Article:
- 28 Jun 2016 9:00 AM
Zsolt Gréczy criticised the prime minister for his remarks at a graduation ceremony of officers over the weekend, accusing Orbán of misunderstanding Brexit.
Orbán, who campaigned in the British press for the UK remaining in the bloc, stroke an opposite, anti-EU tone in his weekend speech, Gréczy said, in reference to the prime minister praising the British for “taking their fate back into their own hands”.
“Orbán may have failed to realise that Britons are not celebrating the referendum’s outcome at all, given that uncertainty and an economic crisis are to follow,” he added.
Gréczy criticised Orbán for being cynical in saying that in the future, countries which maintain order, provide security and uphold legality will have an advantage.
Orbán made his remarks as prime minister of a country where the chief prosecution is led by a “Fidesz crony”, where issuing fictitious state bonds worth hundreds of billions of forints goes unpunished and where corruption surrounds the sale of local council flats, said Gréczy.
The opposition Liberal Party has also criticised Orbán for his “very controversial” statements regarding the European Union. Gábor Fodor, the party’s leader, said that he had circulated a letter among lawmakers, asking them to confirm their commitment to the EU in light of the UK’s Leave vote.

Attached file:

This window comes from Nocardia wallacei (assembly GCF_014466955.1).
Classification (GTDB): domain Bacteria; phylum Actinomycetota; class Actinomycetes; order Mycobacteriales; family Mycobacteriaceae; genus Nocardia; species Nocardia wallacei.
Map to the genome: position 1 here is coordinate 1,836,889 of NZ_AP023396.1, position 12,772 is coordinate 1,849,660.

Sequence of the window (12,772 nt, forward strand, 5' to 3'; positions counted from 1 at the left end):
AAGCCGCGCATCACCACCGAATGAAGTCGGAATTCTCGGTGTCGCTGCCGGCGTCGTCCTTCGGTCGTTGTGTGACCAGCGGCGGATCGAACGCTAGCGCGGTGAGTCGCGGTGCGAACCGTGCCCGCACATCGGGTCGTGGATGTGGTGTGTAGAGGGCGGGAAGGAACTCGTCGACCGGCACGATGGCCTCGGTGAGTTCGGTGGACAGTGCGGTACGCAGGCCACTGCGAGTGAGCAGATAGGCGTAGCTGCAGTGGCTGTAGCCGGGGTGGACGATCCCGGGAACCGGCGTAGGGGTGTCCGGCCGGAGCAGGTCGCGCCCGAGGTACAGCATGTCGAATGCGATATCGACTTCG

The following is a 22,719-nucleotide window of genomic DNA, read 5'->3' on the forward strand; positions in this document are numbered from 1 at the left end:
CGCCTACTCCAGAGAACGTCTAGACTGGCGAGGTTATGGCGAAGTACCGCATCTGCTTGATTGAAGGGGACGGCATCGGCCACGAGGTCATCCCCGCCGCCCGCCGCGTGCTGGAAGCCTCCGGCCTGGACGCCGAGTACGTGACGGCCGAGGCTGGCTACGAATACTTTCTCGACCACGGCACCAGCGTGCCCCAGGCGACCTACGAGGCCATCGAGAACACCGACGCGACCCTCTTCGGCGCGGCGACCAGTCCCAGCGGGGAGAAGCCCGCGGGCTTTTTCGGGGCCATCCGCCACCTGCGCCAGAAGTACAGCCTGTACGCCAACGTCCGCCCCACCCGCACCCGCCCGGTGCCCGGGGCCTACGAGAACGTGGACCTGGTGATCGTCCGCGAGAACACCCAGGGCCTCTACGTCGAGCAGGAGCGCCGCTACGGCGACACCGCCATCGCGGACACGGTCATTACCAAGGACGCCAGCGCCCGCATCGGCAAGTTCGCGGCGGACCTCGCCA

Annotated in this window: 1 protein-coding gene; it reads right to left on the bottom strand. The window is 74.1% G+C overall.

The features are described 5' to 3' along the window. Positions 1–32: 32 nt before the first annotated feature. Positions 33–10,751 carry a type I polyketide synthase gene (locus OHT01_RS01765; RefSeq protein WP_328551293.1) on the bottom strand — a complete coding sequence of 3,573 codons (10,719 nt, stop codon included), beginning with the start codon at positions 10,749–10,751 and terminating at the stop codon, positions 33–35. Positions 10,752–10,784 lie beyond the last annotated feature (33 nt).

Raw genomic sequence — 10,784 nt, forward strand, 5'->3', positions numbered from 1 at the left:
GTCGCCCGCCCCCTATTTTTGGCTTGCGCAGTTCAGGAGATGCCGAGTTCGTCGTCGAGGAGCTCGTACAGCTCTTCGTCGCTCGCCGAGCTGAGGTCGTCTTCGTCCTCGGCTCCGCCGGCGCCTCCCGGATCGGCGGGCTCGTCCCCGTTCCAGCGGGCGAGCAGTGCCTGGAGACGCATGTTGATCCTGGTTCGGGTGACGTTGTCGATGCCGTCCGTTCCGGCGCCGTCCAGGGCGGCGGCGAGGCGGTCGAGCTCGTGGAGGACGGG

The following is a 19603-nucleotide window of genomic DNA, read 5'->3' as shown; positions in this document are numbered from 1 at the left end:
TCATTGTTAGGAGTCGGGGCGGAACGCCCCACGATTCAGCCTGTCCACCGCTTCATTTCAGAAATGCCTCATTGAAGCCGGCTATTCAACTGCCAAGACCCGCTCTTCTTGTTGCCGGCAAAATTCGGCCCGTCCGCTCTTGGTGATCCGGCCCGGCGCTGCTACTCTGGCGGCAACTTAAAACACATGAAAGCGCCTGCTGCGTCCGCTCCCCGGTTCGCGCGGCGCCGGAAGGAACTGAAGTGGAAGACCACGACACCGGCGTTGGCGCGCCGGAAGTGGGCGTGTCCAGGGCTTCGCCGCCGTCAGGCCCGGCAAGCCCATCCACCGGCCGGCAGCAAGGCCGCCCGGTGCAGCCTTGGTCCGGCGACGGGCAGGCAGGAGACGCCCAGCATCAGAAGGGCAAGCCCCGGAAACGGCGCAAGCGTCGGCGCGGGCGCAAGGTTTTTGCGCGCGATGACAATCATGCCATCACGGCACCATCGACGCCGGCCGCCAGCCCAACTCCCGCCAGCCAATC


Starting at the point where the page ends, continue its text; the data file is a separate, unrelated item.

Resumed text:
He added that Orbán should give a clear answer to where he stands on Hungary leaving the union, as his recent statements have been ambiguous.
The prime minister is obviously using double talk, as the rhetoric of his weekend speech suggested his sympathies lied with the British vote and he thinks that Brexit is an example to be followed, Fodor said.
The Liberals urge Hungarians to take part in the quota referendum in the autumn and to “vote against Orbán”.
The co-ruling Fidesz and Christian Democrats said DK, the party of former prime minister Ferenc Gyurcsány, will do “anything to thwart the referendum on migrant quotas”.
A democrat would never do anything to protest a referendum, István Hollik, a spokesman for the ruling parties, said.
Yet, Gyurcsány is resorting to all possible means to stop the referendum, because he is pro-immigration, like Brussels, Hollik added.
This kind of an approach is what has steered Europe into trouble and to what Britain now responded with Brexit.
“Britain wants nothing to do with a Europe where people’s opinions are not heard,” he added. On the other hand, Hungarians want to reform the bloc from within and would be crazy to want to leave it, he said.
Republished with permission of Hungary Matters, MTI’s daily newsletter.